ValenteCM-AuthorPicSometime in 2009 I was asked to write a science fiction story for Clarkesworld Magazine. At the time, I had mainly written fantasy — I was eager to dive into the other side of the speculative field. Two things had been bouncing around my head, and they bashed together at once. I had sprouted a fascination with the pulp SF planets of Zelazny, Bester, Burroughs, and Asimov’s day. The worlds we thought might be out there before satellite footage assured us it was not. Savage deserts of Mars, undersea Neptune, Venusian waterways. I wanted to make a planet like that. I didn’t want to follow the trend of hewing closely to established scientific fact. I wanted to go back to the wild, free-wheeling pulp universe, where there are no shackles on what you can imagine out there.

At the same time, I had read an interview with Mark Danielewski, who wrote House of Leaves, one of my favorite novels. He talked about his father, a cinematographer, and what a profound influence on his writing his father’s profession had been. And I thought: I was raised by a film director. It shaped every way I see the world and the ways I make my own. And I’ve never written about it even a little.
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Quick Review: WE DON’T NEED ROADS by Caseen Gaines (Plume)

GainesC-WeDontNeedRoadsUSA behind-the-scenes look at the making of the wildly successful and beloved Back to the Future trilogy, just in time for the 30th anniversary 

Long before Marty McFly and Doc Brown traveled through time in a flying DeLorean, director Robert Zemeckis, and his friend and writing partner Bob Gale, worked tirelessly to break into the industry with a hit. During their journey to realize their dream, they encountered unprecedented challenges and regularly took the difficult way out.

For the first time ever, the story of how these two young filmmakers struck lightning is being told by those who witnessed it. We Don’t Need Roads includes original interviews with Zemeckis, Gale, Christopher Lloyd, Lea Thompson, Huey Lewis, and over fifty others who contributed to one of the most popular and profitable film trilogies of all time.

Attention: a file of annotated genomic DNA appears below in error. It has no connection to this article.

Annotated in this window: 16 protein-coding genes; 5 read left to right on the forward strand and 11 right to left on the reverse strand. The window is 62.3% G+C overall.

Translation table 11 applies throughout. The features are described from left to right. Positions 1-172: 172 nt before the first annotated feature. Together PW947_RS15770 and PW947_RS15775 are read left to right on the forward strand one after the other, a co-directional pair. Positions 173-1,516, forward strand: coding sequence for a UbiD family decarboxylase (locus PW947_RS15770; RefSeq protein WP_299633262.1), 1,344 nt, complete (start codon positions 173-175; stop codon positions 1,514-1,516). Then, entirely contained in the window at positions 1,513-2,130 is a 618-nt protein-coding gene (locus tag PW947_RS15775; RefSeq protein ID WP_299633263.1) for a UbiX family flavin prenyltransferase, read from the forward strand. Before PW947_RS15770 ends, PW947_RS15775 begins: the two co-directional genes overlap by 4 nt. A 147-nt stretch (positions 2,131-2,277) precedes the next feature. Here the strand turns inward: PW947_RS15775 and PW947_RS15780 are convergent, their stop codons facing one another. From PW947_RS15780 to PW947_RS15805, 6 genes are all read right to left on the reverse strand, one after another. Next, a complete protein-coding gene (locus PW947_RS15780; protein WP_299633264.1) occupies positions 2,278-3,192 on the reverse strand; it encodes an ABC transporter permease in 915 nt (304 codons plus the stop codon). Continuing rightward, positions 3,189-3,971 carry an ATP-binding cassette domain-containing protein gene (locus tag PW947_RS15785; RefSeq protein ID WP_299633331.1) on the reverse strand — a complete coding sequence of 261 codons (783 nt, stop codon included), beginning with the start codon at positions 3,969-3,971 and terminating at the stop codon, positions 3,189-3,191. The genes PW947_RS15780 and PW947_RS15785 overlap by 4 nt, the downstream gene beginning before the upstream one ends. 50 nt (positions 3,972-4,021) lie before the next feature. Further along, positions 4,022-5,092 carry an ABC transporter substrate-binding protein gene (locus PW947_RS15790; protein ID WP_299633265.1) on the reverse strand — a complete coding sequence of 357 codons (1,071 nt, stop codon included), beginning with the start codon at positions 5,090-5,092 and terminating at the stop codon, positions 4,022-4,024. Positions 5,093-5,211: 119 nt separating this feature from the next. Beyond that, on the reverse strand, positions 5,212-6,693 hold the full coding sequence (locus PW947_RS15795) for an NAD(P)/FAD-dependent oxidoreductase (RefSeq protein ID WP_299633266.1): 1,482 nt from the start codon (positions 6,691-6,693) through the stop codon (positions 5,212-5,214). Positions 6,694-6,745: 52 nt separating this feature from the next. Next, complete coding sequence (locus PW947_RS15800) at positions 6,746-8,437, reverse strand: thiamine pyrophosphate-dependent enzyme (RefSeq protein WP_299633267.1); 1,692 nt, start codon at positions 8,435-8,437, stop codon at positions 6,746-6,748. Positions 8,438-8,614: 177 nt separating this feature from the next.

With a focus not only on the movies, but also the lasting impact of the franchise and its fandom, We Don’t Need Roads is the ultimate read for anyone who has ever wanted to ride a Hoverboard, hang from the top of a clock tower, travel through the space-time continuum, or find out what really happened to Eric Stoltz after the first six weeks of filming. So, why don’t you make like a tree and get outta here – and start reading! We Don’t Need Roads is your density.

It’s always difficult writing reviews of histories like this (or many others), as one’s interest in the subject can often result in over-long recitations of what the author covers — thereby potentially negating the need for others to read it for themselves. That could very easily be the case with this book: there are so many great moments herein. Therefore, I’m going to keep this very short. First of all, We Don’t Need Roads is a very good book — it’s witty, exhaustive (despite its slim length), engaging, and clearly written from a place of affection. This is a must read for any fan of the franchise. Continue reading

Gore Vidal’s “Narratives of Empire” Series

Vidal-NarrativesOfEmpire

Has anyone read these? The series, Narratives of Empire is also sometimes known as The Chronicles of America. I’m really interested in reading them (American history and fiction = bound to attract my attention). Most of all, I’m interested in reading WASHINGTON, D.C. (mentioned in Mark Leibovich’s This Town, which I finished last night). Here’s the synopsis:

“History is gossip,” says a protagonist in Washington, D.C., “but the trick is determining which gossip is history.”

It is a trick that Gore Vidal has mastered in his ongoing chronicle of that circus of opportunism and hypocrisy called American politics and which he plays with renewed vigour in this expose of the nation’s capital.

Young Clay Overbury, Senator Burden Day’s assistant, has both a modest background and immense ambitions. Extremely handsome, oozing charm and seemingly dedicated to the Senator’s cause, he is also duplicitous, conniving, and disloyal. But Enid Canford doesn’t think so: she marries him, so providing the Sanford newspaper dynasty with a direct line to the Senator. Her father Blaise, at first loathing his son-in-law, later learns to love him – for all the wrong reasons.

So begins this tale of lust and ambition set in the Republic’s high noon. From the late 1930s to Jo McCarthy’s reign of terror, Gore Vidal charts the seamy, sleazy side of Washington. Mixing sober history with nakedly Gothic melodrama, he provides an intoxicating cocktail of blackmail, betrayal, sexual ambivalence, lunacy and conspiracy – or, in a word, politics.

The novels are apparently all connected, but I’m not sure how essential it is to read them all, or to read them in order. The seventh book, THE GOLDEN AGE, does feature characters from WASHINGTON D.C. and HOLLYWOOD, though.